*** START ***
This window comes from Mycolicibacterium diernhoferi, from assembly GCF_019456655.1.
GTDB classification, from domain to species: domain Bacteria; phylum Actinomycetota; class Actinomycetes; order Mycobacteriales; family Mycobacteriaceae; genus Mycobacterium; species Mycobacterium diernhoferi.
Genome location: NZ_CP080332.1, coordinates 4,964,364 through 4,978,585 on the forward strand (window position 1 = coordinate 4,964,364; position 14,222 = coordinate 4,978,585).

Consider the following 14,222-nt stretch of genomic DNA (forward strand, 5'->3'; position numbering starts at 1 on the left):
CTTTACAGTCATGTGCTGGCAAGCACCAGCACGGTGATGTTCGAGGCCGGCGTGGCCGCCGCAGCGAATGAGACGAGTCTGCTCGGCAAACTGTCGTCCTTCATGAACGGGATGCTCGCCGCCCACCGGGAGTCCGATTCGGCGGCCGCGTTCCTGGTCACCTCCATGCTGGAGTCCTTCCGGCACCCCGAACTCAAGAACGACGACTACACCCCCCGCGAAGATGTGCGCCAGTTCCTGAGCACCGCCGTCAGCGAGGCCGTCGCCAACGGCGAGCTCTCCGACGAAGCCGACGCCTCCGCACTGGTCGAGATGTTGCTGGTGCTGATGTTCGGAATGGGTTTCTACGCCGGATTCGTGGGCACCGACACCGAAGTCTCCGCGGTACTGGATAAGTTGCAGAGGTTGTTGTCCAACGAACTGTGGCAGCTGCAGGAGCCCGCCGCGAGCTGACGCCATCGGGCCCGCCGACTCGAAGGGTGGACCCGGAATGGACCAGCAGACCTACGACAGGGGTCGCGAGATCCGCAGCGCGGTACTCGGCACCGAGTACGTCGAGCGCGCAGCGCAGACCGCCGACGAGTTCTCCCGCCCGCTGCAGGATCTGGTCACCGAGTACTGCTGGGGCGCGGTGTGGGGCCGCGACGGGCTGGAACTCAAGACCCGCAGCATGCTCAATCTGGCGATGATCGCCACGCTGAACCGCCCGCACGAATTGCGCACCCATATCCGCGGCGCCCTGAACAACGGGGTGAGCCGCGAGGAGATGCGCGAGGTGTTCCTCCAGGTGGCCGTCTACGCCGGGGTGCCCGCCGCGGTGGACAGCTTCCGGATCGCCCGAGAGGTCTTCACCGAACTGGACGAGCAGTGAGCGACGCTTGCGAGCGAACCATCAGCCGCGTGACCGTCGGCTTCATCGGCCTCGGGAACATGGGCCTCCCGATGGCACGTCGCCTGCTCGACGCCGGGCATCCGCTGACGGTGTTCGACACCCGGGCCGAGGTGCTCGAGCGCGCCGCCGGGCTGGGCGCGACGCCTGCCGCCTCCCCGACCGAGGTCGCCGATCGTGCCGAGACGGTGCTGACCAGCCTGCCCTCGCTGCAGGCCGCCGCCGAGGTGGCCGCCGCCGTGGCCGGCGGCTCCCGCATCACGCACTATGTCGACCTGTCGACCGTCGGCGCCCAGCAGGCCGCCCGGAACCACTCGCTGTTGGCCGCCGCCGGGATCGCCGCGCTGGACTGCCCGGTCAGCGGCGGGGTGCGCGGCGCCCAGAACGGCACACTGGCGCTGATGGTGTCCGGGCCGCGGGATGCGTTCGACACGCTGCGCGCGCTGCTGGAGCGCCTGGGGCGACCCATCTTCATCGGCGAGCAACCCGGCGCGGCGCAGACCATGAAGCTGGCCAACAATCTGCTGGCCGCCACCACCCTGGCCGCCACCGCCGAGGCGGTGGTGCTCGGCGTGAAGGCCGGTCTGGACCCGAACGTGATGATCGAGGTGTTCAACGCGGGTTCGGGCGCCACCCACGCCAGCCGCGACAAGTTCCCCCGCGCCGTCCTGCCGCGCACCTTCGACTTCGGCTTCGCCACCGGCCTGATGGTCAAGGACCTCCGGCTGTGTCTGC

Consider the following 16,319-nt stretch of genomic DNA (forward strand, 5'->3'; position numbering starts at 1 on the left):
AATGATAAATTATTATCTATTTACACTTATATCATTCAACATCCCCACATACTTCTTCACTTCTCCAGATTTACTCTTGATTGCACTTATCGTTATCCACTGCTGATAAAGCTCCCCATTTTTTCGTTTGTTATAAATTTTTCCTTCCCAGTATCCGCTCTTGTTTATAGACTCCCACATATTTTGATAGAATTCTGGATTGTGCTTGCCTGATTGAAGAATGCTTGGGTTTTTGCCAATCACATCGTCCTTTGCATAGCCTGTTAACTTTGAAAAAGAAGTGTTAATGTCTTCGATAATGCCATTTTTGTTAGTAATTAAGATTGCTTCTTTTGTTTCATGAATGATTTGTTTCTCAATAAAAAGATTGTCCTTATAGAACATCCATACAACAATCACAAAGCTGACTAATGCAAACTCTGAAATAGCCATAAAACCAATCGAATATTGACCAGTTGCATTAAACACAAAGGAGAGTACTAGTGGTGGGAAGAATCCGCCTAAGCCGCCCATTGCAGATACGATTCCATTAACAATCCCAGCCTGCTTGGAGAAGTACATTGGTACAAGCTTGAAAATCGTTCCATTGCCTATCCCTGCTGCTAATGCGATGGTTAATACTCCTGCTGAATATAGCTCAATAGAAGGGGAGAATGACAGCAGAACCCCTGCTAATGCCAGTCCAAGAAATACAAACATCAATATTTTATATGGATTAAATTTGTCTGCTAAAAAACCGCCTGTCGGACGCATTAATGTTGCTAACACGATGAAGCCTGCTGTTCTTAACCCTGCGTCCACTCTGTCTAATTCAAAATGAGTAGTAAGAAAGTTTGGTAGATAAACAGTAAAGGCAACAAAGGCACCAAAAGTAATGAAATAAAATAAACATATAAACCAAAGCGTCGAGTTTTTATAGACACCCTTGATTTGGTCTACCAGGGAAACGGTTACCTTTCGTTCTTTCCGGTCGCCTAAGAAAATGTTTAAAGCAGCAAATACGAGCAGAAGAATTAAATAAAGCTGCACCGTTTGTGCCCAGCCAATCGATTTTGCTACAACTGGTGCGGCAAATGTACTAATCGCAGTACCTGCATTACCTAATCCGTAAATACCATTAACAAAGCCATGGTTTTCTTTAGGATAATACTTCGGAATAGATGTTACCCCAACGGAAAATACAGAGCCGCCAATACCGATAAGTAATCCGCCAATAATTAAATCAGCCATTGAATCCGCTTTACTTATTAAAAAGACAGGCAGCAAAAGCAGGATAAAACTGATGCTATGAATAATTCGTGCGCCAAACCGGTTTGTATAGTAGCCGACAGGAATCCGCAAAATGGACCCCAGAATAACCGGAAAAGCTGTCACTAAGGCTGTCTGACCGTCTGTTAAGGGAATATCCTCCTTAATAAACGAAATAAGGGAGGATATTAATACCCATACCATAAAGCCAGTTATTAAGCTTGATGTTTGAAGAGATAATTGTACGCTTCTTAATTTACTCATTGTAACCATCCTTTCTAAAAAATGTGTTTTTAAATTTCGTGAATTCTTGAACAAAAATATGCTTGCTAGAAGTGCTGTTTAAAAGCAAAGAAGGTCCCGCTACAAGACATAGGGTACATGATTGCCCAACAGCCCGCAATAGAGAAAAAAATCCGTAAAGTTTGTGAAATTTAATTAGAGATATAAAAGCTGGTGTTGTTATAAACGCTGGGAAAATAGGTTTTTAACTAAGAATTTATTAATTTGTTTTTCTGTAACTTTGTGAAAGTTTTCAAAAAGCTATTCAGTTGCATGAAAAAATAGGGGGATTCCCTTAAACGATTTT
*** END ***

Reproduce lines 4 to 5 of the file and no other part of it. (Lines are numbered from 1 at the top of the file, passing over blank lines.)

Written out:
Consider the following 14,222-nt stretch of genomic DNA (forward strand, 5'->3'; position numbering starts at 1 on the left):
CTTTACAGTCATGTGCTGGCAAGCACCAGCACGGTGATGTTCGAGGCCGGCGTGGCCGCCGCAGCGAATGAGACGAGTCTGCTCGGCAAACTGTCGTCCTTCATGAACGGGATGCTCGCCGCCCACCGGGAGTCCGATTCGGCGGCCGCGTTCCTGGTCACCTCCATGCTGGAGTCCTTCCGGCACCCCGAACTCAAGAACGACGACTACACCCCCCGCGAAGATGTGCGCCAGTTCCTGAGCACCGCCGTCAGCGAGGCCGTCGCCAACGGCGAGCTCTCCGACGAAGCCGACGCCTCCGCACTGGTCGAGATGTTGCTGGTGCTGATGTTCGGAATGGGTTTCTACGCCGGATTCGTGGGCACCGACACCGAAGTCTCCGCGGTACTGGATAAGTTGCAGAGGTTGTTGTCCAACGAACTGTGGCAGCTGCAGGAGCCCGCCGCGAGCTGACGCCATCGGGCCCGCCGACTCGAAGGGTGGACCCGGAATGGACCAGCAGACCTACGACAGGGGTCGCGAGATCCGCAGCGCGGTACTCGGCACCGAGTACGTCGAGCGCGCAGCGCAGACCGCCGACGAGTTCTCCCGCCCGCTGCAGGATCTGGTCACCGAGTACTGCTGGGGCGCGGTGTGGGGCCGCGACGGGCTGGAACTCAAGACCCGCAGCATGCTCAATCTGGCGATGATCGCCACGCTGAACCGCCCGCACGAATTGCGCACCCATATCCGCGGCGCCCTGAACAACGGGGTGAGCCGCGAGGAGATGCGCGAGGTGTTCCTCCAGGTGGCCGTCTACGCCGGGGTGCCCGCCGCGGTGGACAGCTTCCGGATCGCCCGAGAGGTCTTCACCGAACTGGACGAGCAGTGAGCGACGCTTGCGAGCGAACCATCAGCCGCGTGACCGTCGGCTTCATCGGCCTCGGGAACATGGGCCTCCCGATGGCACGTCGCCTGCTCGACGCCGGGCATCCGCTGACGGTGTTCGACACCCGGGCCGAGGTGCTCGAGCGCGCCGCCGGGCTGGGCGCGACGCCTGCCGCCTCCCCGACCGAGGTCGCCGATCGTGCCGAGACGGTGCTGACCAGCCTGCCCTCGCTGCAGGCCGCCGCCGAGGTGGCCGCCGCCGTGGCCGGCGGCTCCCGCATCACGCACTATGTCGACCTGTCGACCGTCGGCGCCCAGCAGGCCGCCCGGAACCACTCGCTGTTGGCCGCCGCCGGGATCGCCGCGCTGGACTGCCCGGTCAGCGGCGGGGTGCGCGGCGCCCAGAACGGCACACTGGCGCTGATGGTGTCCGGGCCGCGGGATGCGTTCGACACGCTGCGCGCGCTGCTGGAGCGCCTGGGGCGACCCATCTTCATCGGCGAGCAACCCGGCGCGGCGCAGACCATGAAGCTGGCCAACAATCTGCTGGCCGCCACCACCCTGGCCGCCACCGCCGAGGCGGTGGTGCTCGGCGTGAAGGCCGGTCTGGACCCGAACGTGATGATCGAGGTGTTCAACGCGGGTTCGGGCGCCACCCACGCCAGCCGCGACAAGTTCCCCCGCGCCGTCCTGCCGCGCACCTTCGACTTCGGCTTCGCCACCGGCCTGATGGTCAAGGACCTCCGGCTGTGTCTGC